It was rumored that the 1190’s took several soil samples that when analyzed turned out to be common rocks. Brian had a slow front tire leak that required several doses of air through out the day. Skip, Craig, Brian and I rode the baby head trail in to the canyon and hiked to the hot spring and swimming holes down on the creek. The hike out of the canyon turned out to be all uphill and farther than I had anticipated.

On the way out I led Brian on a shortcut trail that included a 100-yard steep rocky uphill. About 80 yards into my ascent I thought I should check and see how Brian was doing so I stopped took a look and it appeared that he was doing well so I waved him by. He must’ve misread my signal because rather than playing through he stopped right behind where I had stopped and proceeded to throw his bike down in some randomly placed rocks. I tried to restart and get out of his way but Brian didn’t want me to remove his finish down to the primer and sandblast his headlight bezel. We agreed that we should get his bike out of the way first.

The timing for getting bikes stuck on the hill was perfect as it was 12 noon straight up in the desert and we had just finished a grueling hike and had not had breakfast today. I noticed that the temperature had warmed considerably from this morning's mountain rain shower and overcast sky. We let some air out of our back tires and maneuvered Brian’s bike so it was pointed away from mine and with me pushing and him throttling he was able to get traction and climb to the top of the hill. Unfortunately, nobody was around to push on the back of my bike but after 3 attempts and some rocking and clutching I managed to gain some momentum and climb the rest of the hill before Brian had to descend and assist.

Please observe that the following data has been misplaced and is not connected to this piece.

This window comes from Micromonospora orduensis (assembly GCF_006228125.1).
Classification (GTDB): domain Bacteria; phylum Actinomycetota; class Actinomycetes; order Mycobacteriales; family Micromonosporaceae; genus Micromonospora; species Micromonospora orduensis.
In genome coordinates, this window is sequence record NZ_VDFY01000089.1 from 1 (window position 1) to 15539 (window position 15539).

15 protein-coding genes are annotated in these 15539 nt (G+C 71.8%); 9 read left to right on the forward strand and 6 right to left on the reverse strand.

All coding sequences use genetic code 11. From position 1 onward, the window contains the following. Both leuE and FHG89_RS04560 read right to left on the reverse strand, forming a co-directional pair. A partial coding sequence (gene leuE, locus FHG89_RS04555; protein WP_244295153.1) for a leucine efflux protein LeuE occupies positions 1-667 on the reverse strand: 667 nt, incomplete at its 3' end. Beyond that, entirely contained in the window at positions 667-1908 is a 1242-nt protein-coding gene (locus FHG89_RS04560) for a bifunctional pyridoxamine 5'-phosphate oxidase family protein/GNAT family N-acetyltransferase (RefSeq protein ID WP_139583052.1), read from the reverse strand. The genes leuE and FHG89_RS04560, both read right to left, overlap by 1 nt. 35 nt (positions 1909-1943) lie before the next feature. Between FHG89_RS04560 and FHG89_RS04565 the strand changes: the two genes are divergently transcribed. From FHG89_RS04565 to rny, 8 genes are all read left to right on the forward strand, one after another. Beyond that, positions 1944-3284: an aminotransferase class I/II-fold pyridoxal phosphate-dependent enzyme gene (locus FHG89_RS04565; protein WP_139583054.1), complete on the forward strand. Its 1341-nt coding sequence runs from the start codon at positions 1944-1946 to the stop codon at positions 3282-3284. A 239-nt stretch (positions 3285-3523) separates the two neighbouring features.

Once we got to the pavement, we started airing up our tires and the crew from the red route showed up with an interest in getting to lunch in an expedient manner. On the way to lunch some fuel range gas tank capacity issues occurred with the 690s but they were resolved fairly efficiently. After a great lunch at Nichols West we ventured in on the blue section to Crown King which should maybe be black and blue as it has some technical sections that pushes the margins of the main route.

Upon arriving at Crown King, we find that Loren couldn’t get his parts but they are ordered and he has an appointment for service tomorrow morning. Bob had a cut rear tire that he patched and put a tube in. Brian was still losing air on his front and was considering replacing the tire as it had 1 plug already. The bars kitchen closed before most of us were able to get dinner so several industrious individuals got frozen pizzas, cookies and ice cream from the store and we had a bunkhouse buffet.

Photo 5 of Grand Canyon and More
Burro Creek, near Kaiser Hot Spring
Sampling soil - lab determined that it was sand.

Day 3: Brian put soapy water on his tire and found a new hole which Mike successfully plugged. Four of us had breakfast burritos at the mall that were fantastic. Through some kind of parking mishap, I threw my 800 to the ground at Palace station stage stop at 0 mph.

When we got to Prescott Bob went to the dealer and got a new tire installed. Loren spent a long frustrating day at the KTM dealer and his parts never came. I detoured from the route and checked out Watson lake just outside Prescott on the way to Chino Valley. We got some light rain before getting to the train grade trail. Some of the guys toured the ghost town/junkyard on the way into Jerome and had them start the Big Bertha generator.

We met up with Steve and Ron who rode in from Wickenburg to hang out with us for a couple of nights. I walked the streets of Jerome and visited the sliding jail. While critiquing the bikes I found Craig had a broken steering stop on his triple clamp and his chain looked loose (apparently because his chain guide was completely missing which I overlooked). The Gatekeeper's KLR was missing the chain adjuster on one side but overnight the KLR fairies came and remedied it with a washer and a couple of nuts.

Watson Lake outside of Prescott
Jerome Sliding Jail
Big Bertha generator, Jerome.
KLR fairy chain adjuster.

Day 4: Schnebly Hill pink jeep encounters, Mormon Lake full of water, Corvette club at lunch stop.

After arriving in Winslow 2 rowdy games of croquet were completed with Loren (Jethro) as the line judge Gil and Steve took turns on the podium.

Schnebly Hill, overlooking Sedona.
Near Munds park.
Corvette club at our lunch stop in Pine, Arizona.
Rooftop camper, Eldorado Canyon Mine Tour,
Nelson, Nevada.
Author of this article: bmgyver